Wednesday, December 15, 2004

On reading my most recent post, a friend of mine who worked an internship last summer with Environmental Working Group, a non-profit advocacy group, directed me to the EWG report on mercury and autism in susceptible children. Its findings are in line with many of the other bits I found and posted, but it is all bundled up in a nicely written and referenced package. Good reading.

Tuesday, December 14, 2004

Everywhere I look, these days, I seem confronted by the topic of autism. I learned last week that an aquaintance at work has two autistic children. Care was so difficult and the cost was so high that he and his wife eventually had to give the boys up to full time care facilities. The New York Times has had several articles on autism recently. I have seen articles in a number of other journals, as well. It has come up in a number of conversations, recently, and not of my accord.

Today I gave in, and I read a number of articles on on the disorder, discussing onset, causes, rise of incidence in the US, related diseases, etc. I figured if fate so vigilantly continues to place the subject in front of me, perhaps it is worth taking her up on it and exposing myself to it.

I found particularly interesting one article which claims that breastfeeding might help autistic children, and may even prevent autism. Of course, there were also articles warning against breastfeeding autistic children, speculating that the casien protein in breast milk can worsen the condition.

Then I got side-tracked for a while, reading about breast-feeding in general. Autism aside, it seems that children who are breast-fed develop a higher IQ than children who are formula fed, and develop stronger immune systems, as well. I plan to breastfeed all my children. I found it interesting (although unsurprising) that women with unintended pregnances are much less likely to breastfeed their children.

Back to autism. Further reading on autism led me to read about vaccines. Some feel that childhood vaccines are at least partially responsible for many incidences of autism these days. Preservatives in vaccines are a concern, particularly thimerosal, which is 50% mercury (although it seems that they have been phasing thimerosal out in the last several years due to such concerns).

What, then, can you do if you are concerned about the risks of vaccinating your child? Vaccine requirements are decided on a state to state basis. Generally, states require some level of vaccination for children to enter into the public school system. Many states allow religious excemptions and a few offer philosophical exemptions, but these can be hard to obtain.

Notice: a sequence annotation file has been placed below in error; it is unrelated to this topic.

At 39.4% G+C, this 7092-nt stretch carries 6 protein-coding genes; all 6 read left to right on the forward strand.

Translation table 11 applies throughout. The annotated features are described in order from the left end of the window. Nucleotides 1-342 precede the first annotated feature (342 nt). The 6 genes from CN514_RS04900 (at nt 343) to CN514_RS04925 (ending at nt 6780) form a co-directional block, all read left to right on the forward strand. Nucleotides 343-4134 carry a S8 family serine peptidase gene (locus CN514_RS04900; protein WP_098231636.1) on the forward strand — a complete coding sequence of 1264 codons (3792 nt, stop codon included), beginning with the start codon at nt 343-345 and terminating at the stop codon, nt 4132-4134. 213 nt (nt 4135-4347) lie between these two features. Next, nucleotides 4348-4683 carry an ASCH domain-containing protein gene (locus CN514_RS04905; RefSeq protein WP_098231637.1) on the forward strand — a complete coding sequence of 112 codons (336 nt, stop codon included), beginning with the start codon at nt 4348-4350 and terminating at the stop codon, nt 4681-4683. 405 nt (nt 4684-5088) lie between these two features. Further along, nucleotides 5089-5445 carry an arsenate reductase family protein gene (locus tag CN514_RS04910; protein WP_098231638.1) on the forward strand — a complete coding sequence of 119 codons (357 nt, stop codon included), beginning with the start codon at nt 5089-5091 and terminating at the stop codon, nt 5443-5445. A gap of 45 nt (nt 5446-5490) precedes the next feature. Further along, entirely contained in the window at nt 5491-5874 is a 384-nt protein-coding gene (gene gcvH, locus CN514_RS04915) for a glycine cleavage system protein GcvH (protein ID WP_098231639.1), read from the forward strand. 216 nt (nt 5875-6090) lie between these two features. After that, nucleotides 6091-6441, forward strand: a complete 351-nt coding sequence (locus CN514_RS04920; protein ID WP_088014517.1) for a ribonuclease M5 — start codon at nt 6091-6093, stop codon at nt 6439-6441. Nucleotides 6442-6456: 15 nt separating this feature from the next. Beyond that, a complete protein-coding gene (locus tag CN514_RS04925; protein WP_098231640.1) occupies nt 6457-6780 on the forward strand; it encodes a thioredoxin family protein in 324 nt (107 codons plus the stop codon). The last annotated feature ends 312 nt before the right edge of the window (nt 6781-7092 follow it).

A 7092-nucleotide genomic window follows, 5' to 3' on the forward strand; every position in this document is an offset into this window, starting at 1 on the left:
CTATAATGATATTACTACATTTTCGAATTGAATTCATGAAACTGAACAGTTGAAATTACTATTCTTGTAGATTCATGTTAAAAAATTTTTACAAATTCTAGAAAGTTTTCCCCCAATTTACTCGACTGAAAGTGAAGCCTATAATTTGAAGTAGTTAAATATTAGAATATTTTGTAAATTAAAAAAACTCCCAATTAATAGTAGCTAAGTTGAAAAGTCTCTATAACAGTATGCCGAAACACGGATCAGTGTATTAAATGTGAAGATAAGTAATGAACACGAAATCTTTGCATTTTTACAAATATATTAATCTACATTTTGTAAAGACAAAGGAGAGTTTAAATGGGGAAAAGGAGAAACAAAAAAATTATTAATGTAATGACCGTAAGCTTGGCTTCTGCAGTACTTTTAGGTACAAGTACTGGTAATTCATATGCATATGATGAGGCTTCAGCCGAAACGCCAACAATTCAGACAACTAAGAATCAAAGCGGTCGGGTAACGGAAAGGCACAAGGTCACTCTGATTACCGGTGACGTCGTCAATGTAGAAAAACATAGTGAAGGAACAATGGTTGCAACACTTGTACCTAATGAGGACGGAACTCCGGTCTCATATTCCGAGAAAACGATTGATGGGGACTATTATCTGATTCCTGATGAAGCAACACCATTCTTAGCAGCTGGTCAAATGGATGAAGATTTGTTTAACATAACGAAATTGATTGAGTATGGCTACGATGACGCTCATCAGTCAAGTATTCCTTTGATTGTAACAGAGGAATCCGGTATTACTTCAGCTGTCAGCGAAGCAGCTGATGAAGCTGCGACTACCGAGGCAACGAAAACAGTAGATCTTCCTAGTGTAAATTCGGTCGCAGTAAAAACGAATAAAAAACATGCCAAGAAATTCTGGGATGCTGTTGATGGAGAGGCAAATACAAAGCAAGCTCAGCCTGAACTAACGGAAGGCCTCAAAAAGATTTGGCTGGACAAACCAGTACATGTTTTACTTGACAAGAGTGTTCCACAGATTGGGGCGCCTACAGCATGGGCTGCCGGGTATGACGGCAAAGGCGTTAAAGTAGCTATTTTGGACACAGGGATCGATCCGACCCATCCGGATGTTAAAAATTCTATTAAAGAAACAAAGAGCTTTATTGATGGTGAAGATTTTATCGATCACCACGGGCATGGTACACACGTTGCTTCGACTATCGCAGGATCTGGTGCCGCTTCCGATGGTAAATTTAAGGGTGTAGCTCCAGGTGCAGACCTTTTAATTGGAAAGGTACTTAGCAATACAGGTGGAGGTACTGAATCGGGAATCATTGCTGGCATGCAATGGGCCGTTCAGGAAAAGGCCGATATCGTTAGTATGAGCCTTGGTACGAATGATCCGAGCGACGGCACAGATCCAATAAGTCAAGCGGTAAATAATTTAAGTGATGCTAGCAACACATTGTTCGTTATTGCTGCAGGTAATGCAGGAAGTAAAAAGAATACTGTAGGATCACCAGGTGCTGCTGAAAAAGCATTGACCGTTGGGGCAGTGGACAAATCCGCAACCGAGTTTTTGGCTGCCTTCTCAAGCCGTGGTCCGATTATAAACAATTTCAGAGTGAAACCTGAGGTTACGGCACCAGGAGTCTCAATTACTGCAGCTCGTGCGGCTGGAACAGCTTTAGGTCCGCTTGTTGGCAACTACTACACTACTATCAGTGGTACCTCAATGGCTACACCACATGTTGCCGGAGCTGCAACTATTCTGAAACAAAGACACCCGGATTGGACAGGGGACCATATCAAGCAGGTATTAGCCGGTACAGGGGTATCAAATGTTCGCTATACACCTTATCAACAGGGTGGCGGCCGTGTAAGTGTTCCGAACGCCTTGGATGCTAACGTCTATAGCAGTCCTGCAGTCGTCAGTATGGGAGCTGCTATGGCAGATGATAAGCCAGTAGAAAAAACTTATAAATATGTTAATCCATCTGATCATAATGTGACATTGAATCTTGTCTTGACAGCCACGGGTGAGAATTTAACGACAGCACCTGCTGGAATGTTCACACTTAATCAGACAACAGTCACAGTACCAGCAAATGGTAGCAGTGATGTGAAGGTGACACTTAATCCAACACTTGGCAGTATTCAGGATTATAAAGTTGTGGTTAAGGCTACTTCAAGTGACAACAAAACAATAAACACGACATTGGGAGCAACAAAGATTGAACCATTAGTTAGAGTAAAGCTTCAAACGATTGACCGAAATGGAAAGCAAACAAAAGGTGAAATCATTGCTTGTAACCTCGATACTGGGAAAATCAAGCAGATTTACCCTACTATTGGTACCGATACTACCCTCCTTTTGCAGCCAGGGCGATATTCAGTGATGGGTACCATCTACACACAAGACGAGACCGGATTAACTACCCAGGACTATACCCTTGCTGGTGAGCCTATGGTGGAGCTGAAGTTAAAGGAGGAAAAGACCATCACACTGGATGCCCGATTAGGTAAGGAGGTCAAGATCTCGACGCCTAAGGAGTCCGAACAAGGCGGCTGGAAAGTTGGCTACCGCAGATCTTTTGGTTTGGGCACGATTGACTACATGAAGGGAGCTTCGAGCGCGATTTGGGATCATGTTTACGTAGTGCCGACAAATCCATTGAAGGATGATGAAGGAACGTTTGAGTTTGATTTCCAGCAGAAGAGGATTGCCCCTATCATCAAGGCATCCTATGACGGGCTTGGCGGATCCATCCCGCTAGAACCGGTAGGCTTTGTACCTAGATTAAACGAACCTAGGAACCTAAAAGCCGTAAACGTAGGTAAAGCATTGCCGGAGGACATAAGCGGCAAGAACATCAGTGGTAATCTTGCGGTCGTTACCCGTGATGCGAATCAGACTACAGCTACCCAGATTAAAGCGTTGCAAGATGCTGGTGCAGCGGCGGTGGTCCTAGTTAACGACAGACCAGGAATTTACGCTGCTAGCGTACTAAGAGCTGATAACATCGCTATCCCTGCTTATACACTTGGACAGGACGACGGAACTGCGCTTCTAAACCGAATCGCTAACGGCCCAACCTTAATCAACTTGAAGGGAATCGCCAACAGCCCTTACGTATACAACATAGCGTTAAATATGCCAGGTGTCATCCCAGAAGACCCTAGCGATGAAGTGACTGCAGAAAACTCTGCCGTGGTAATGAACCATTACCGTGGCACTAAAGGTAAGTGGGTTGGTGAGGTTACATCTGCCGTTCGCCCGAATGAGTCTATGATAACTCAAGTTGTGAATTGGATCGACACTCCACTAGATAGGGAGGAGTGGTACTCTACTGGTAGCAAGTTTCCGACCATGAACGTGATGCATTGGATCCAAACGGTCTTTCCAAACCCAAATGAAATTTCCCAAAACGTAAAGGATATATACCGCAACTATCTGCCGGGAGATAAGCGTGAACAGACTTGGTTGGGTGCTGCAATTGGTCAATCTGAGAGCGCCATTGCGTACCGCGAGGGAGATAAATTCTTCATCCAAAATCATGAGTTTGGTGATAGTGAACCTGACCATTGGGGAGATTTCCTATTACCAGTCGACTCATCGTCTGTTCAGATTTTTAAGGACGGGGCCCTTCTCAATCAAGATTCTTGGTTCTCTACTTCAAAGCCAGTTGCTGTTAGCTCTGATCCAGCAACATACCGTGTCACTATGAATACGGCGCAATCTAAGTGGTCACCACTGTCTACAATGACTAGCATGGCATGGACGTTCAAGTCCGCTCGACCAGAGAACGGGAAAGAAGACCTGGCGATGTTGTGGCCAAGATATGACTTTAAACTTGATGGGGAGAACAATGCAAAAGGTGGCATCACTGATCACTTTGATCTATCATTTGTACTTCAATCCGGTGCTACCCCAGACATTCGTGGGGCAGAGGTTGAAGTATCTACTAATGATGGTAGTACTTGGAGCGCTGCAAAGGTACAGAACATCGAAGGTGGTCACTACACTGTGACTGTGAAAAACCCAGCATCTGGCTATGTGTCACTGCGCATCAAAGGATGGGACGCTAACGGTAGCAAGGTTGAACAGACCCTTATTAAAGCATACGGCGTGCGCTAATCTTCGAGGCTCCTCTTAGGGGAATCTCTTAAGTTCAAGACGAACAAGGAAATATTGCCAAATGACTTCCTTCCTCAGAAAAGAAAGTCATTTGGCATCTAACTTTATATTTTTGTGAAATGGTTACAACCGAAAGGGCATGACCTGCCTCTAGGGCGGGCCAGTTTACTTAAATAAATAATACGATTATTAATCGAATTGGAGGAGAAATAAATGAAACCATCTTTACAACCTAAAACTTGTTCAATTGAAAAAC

I'm not sure how I feel about vaccination; there's so much diverse information out there, and I'm not at all educated on the subject. I will certainly want to become more educated before my children are vacccinated, however.

Reading about mercury in vaccinations and the possible causal link to autism led me to read about mercury poisoning compared with autism. Symptoms of mercury poisoning are quite similar to symptoms of autism, and some believe that at least a portion of reported cases of autism today are actually cases of mercury poisoning. Mercury toxicity also seems to be related to a number of other diseases, including (but not limited to) Alzheimer's disease.

This brought me to dental amalgams. Did you know that these widely used "silver fillings" are actually 50% mercury, and continually leak mercury vapor into your system day after day? The American Dental Association maintains the position that "amalgam continues to be a safe and effective restorative material" and "there currently appears to be no justification for discontinuing the use of dental amalgam". The US Government maintains a similar position. This line of thought is hotly contested, however. Some countries, including Canada, Sweden, German, and the UK, have even passed laws restrictng the number of amalgams that can be placed in children and pregnant women.

I now want to get my amalgams removed. Certainly before I ever conceive or bear children, hopefully quite a while before then. I'm going to call my dentist tomorrow to chat about it.

For all that blather above, I've barely brushed the surface of these topics, and I don't really know anything more about autism than when I started. I feel so under-educated and uninformed.
Good news - I passed my exam. I think. I felt like I did well, and our instructor said she would call to notify us if we failed, but only if we failed. I have not yet had a call from her. Safe for now!